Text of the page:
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Carolee Donaldson v. Blockbuster

May 26, 2011

CAROLEE DONALDSON, PLAINTIFF AND RESPONDENT,
v.
BLOCKBUSTER, INC., DEFENDANT AND APPELLANT.



Super. Ct. No. 06AS03447

The opinion of the court was delivered by: Mauro , J.

Donaldson v. Blockbuster CA3

NOT TO BE PUBLISHED

California Rules of Court, rule 8.1115(a), prohibits courts and parties from citing or relying on opinions not certified for publication or ordered published, except as specified by rule 8.1115(b). This opinion has not been certified for publication or ordered published for purposes of rule 8.1115.

Plaintiff Carolee Donaldson filed a negligence action against defendant Blockbuster, Inc., after Donaldson slipped on a wet Blockbuster floor. Blockbuster appeals from the judgment in Donaldson's favor, contending that the trial court erred in (1) denying an instruction on comparative negligence, (2) permitting Donaldson to call Blockbuster's expert in Donaldson's case-in-chief and treat her as an adverse witness, and (3) permitting Donaldson to introduce evidence of subsequent remedial conduct by Blockbuster.

Blockbuster fails in its burden to show miscarriage of justice or prejudicial error. We will affirm the judgment.

FACTS

Donaldson's accident occurred around 5:00 p.m. on Friday, December 30, 2005, during a busy holiday weekend at Blockbuster. It was damp and rainy, and the parking lot was wet. Blockbuster placed mats on the floor to catch water that customers carried in on their shoes and clothing as they entered the store. Some of the water accumulated at the end of the mats where the walking surface transitioned onto a tile floor.

Donaldson entered the store and walked across a temporary mat. When Donaldson reached the end of the floor mat and stepped onto the tile floor, she slipped and fell backward. She put her hand out behind her to break her fall, and she fell on her hand. As Donaldson fell, or right after she fell, she observed water on the floor. Donaldson suffered a serious wrist fracture commonly incurred when falling onto an outstretched wrist.

The evidence at trial indicated that Donaldson did not do anything out of the ordinary as she entered the store; she did not hurry and she was not eating, drinking, or speaking on a cell phone. She was wearing the same shoes that she wore without incident while out shopping earlier in the day, and she was carrying a small backpack-type purse. She did not physically bump into anyone and no one bumped into her to knock her off her path.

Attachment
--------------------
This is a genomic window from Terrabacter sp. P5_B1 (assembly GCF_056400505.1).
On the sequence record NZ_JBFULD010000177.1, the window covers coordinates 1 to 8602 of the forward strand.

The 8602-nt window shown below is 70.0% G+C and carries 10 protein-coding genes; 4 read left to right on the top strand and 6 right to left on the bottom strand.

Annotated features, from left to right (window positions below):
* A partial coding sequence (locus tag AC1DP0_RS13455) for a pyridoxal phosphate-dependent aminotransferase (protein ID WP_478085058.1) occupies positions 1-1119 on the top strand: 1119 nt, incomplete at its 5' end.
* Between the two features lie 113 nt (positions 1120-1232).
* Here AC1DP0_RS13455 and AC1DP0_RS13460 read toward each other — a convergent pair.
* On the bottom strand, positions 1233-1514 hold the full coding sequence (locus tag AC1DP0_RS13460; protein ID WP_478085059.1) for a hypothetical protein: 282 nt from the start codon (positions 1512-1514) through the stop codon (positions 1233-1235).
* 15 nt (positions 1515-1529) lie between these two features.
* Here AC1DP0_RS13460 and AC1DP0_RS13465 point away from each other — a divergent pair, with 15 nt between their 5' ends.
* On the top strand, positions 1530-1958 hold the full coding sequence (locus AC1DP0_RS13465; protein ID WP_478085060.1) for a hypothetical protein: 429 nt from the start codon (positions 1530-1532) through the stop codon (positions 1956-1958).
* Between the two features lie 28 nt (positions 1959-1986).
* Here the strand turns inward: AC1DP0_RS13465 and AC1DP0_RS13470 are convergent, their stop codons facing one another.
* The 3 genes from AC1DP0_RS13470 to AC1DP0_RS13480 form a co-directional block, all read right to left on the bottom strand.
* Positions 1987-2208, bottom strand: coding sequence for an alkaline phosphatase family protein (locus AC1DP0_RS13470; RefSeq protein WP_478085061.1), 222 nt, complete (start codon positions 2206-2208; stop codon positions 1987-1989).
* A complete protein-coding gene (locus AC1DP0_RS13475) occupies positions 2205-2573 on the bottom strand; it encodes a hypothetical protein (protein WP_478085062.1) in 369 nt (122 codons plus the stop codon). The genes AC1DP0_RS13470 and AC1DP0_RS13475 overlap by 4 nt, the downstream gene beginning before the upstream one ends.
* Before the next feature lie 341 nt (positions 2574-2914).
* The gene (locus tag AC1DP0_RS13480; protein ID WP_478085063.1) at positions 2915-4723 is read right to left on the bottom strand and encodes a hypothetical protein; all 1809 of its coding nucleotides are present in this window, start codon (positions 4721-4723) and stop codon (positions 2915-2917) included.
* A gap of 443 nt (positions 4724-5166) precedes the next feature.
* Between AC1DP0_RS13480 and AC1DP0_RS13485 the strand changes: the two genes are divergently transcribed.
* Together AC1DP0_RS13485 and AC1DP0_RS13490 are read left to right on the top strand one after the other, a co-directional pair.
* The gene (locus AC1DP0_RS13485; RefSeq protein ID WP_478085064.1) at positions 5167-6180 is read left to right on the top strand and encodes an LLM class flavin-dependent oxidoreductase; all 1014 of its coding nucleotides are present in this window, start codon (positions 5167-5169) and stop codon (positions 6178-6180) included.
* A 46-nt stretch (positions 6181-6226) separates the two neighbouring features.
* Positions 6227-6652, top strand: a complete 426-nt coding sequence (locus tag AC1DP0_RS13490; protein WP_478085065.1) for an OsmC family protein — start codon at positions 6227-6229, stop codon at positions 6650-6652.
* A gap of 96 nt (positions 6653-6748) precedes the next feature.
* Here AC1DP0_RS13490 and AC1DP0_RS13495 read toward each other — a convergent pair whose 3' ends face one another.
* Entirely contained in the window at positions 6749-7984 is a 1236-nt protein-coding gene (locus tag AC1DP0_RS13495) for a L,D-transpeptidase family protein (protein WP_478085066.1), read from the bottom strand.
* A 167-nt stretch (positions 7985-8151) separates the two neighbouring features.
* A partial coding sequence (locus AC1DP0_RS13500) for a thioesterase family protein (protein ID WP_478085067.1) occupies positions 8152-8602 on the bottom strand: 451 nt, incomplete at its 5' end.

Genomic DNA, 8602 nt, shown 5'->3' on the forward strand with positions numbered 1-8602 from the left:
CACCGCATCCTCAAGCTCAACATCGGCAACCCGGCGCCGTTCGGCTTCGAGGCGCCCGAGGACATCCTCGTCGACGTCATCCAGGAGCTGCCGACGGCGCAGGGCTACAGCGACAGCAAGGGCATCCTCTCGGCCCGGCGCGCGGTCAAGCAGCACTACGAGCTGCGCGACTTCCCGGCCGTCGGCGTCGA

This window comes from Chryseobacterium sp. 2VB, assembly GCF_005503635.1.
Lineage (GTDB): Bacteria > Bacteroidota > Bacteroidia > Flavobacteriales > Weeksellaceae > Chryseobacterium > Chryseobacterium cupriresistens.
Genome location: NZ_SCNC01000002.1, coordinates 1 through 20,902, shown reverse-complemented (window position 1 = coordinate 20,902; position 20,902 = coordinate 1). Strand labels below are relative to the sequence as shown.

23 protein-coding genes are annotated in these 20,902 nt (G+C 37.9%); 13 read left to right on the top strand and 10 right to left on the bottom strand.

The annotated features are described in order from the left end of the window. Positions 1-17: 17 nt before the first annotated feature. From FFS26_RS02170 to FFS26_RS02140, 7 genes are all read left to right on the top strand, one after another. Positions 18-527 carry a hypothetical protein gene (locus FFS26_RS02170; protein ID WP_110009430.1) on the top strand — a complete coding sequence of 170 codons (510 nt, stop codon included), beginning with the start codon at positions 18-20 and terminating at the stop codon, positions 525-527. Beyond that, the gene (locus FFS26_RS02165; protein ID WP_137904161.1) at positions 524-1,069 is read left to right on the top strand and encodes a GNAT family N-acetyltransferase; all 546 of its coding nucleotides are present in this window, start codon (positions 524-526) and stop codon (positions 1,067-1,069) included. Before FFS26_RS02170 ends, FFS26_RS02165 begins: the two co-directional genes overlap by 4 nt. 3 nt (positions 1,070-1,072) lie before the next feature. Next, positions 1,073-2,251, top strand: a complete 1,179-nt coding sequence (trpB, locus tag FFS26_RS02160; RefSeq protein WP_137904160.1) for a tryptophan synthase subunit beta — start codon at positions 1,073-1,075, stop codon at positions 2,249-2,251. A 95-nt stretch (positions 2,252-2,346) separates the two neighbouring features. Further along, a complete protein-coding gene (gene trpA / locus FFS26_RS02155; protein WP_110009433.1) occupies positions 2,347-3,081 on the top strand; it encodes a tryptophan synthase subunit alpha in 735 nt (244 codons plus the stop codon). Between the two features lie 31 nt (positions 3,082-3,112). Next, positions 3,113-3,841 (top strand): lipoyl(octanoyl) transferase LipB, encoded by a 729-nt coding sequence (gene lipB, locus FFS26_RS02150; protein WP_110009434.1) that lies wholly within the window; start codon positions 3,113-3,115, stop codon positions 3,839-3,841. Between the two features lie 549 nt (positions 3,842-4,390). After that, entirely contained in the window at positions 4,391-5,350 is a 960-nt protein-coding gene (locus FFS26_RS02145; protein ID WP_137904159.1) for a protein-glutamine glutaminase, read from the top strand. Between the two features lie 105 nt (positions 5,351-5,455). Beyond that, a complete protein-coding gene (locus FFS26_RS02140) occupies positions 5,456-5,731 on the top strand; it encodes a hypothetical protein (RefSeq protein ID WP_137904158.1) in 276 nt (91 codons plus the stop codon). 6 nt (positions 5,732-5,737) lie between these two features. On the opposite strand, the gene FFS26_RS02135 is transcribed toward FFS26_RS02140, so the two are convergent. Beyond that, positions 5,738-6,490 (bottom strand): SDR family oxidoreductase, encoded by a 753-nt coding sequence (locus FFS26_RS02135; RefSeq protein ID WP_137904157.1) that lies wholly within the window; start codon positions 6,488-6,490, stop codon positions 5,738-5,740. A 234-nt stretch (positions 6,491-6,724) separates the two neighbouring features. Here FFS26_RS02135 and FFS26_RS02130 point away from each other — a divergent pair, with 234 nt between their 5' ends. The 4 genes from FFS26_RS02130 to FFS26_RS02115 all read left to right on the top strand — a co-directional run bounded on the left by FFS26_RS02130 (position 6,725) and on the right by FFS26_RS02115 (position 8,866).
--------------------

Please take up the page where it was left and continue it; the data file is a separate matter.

After Donaldson fell, two Blockbuster employees, Jean Sullivan and the manager Michael Kjaer, came over to her, and Sullivan used paper towels to wipe up water on the floor. According to Donaldson, Sullivan stated "she was sorry, . . . she should have gotten to that sooner," but at trial Sullivan absolutely denied making such a statement.

Thomas and Sheila Inks entered the store several minutes before Donaldson. Sheila Inks slipped as she entered "because it was real wet going into the store." She grabbed onto her husband to keep herself from falling. Thomas Inks also found the floor quite slippery even though he was wearing New Balance athletic shoes.

Mr. Inks was in line to check out a rental when he saw Donaldson, who was an acquaintance, come through the door. When asked if he observed anything unusual in Donaldson's movements, he replied, "No. She was walking in." Mr. and Mrs. Inks saw Donaldson suddenly drop out of sight behind the counter where the video return box was located. They went to see if she needed help, and Donaldson told them she had slipped. She was on the floor on the transition between the floor mat and the tile. Blockbuster employees "were scrambling . . . with paper towels to clean things up."

Neither Mr. nor Mrs. Inks observed any "wet floor" warning signs. However, according to a Blockbuster employee, James Bertrand, the wet floor signs were ...


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